# Prove: Every decidable set is Turing reducible to the empty set

Question- Prove: Every decidable set is Turing reducible to the empty set.

Can anyone help me with this please?

All reductions tutorials I've seen use practical examples of reduction such as sipser's introduction to computation theory:

"A reduction is a way of converting one problem to another problem in such a way that a solution to the second problem can be used to solve the first problem. ... For example, suppose that you want to find your way around a new city. You know that doing so would be easy if you had a map. Thus, you can reduce the problem of finding your way around the city to the problem of obtaining a map of the city"

I don't see how to use this kind of information as a general proof, or how the empty set is even usable to solve anything else in a practical example even.

You're trying to prove something, so you need to use something closer to an actual definition of Turing reducibility. The statement you quote from Sipser is an intuition about what reductions do, but it's not precise enough to let you solve problems.

Here's an informal definition of Turing reducibility that lets you start to reason about what it can do.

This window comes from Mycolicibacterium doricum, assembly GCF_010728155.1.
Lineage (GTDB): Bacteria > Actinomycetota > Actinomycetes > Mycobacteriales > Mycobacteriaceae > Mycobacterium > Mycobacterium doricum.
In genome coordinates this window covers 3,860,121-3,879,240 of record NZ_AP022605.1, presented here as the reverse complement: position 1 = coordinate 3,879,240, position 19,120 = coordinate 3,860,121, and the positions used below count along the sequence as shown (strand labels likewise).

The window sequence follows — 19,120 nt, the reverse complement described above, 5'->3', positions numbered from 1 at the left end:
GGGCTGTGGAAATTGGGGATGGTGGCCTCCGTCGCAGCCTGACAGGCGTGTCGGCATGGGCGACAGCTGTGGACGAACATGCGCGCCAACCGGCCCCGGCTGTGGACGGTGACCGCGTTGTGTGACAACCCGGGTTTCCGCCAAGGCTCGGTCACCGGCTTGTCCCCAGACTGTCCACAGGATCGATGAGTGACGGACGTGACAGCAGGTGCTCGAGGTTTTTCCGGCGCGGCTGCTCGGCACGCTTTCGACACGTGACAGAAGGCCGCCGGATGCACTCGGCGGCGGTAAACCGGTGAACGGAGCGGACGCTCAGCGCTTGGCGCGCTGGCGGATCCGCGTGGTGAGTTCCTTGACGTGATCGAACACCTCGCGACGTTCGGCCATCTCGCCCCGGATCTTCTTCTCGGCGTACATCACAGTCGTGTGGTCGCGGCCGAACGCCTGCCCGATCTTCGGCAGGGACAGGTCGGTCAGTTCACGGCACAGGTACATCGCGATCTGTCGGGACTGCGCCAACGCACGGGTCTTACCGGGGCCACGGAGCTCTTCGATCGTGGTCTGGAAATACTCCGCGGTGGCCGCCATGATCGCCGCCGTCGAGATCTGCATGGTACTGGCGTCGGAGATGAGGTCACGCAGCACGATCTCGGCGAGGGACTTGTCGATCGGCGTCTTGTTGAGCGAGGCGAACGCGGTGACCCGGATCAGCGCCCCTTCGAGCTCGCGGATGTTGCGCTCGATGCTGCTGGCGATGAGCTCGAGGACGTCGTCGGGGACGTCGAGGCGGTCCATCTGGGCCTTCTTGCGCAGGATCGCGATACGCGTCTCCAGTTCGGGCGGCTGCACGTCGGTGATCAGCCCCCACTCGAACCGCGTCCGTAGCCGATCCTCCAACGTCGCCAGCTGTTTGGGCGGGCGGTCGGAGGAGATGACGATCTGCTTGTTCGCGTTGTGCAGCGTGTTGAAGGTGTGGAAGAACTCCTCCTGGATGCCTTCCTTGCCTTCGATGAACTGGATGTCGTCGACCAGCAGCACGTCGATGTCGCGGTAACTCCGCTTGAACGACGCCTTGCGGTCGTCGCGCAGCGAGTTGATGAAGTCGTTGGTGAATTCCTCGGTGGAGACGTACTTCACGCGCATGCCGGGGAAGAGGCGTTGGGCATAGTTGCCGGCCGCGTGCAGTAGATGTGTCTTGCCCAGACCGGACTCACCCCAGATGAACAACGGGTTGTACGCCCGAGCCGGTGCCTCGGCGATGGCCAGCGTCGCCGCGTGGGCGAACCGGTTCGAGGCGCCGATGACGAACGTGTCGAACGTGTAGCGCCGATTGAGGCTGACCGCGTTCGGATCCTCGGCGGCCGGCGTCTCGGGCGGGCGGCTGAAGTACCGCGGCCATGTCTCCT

A set $$A$$ is Turing-reducible to a set $$B$$ if, assuming the existence of a subroutine that determines whether its input is in $$B$$, we can write a program that determines whether its input is in $$A$$.

We're considering $$B=\emptyset$$, so we need to assume the existence of a subroutine that determines whether its input is in $$\emptyset$$. Well, that's not much to assume. Here's the subroutine:

 return false


OK – we don't need to assume anything: we know this subroutine exists. So now, we just need to show that every decidable set is Turing reducible to $$\emptyset$$. That is, we need to show that

For every decidable set $$A$$, we can write a program that determines whether its input is in $$A$$.

So... what's the definition of decidable?

2 languages A and B. If B is <= t A, then A is <=t B. run A on B until {}, if A is {} (empty), then B is {}.

• It's not true that $B\leq_{\mathrm{T}}A$ implies that $A\leq_{\mathrm{T}}B$ For example, take $A$ to be any undecidable problem and $B$ to be any decidable problem. "Run $A$ on $B$ until $\{\}$" makes no sense. – David Richerby Oct 22 '18 at 14:17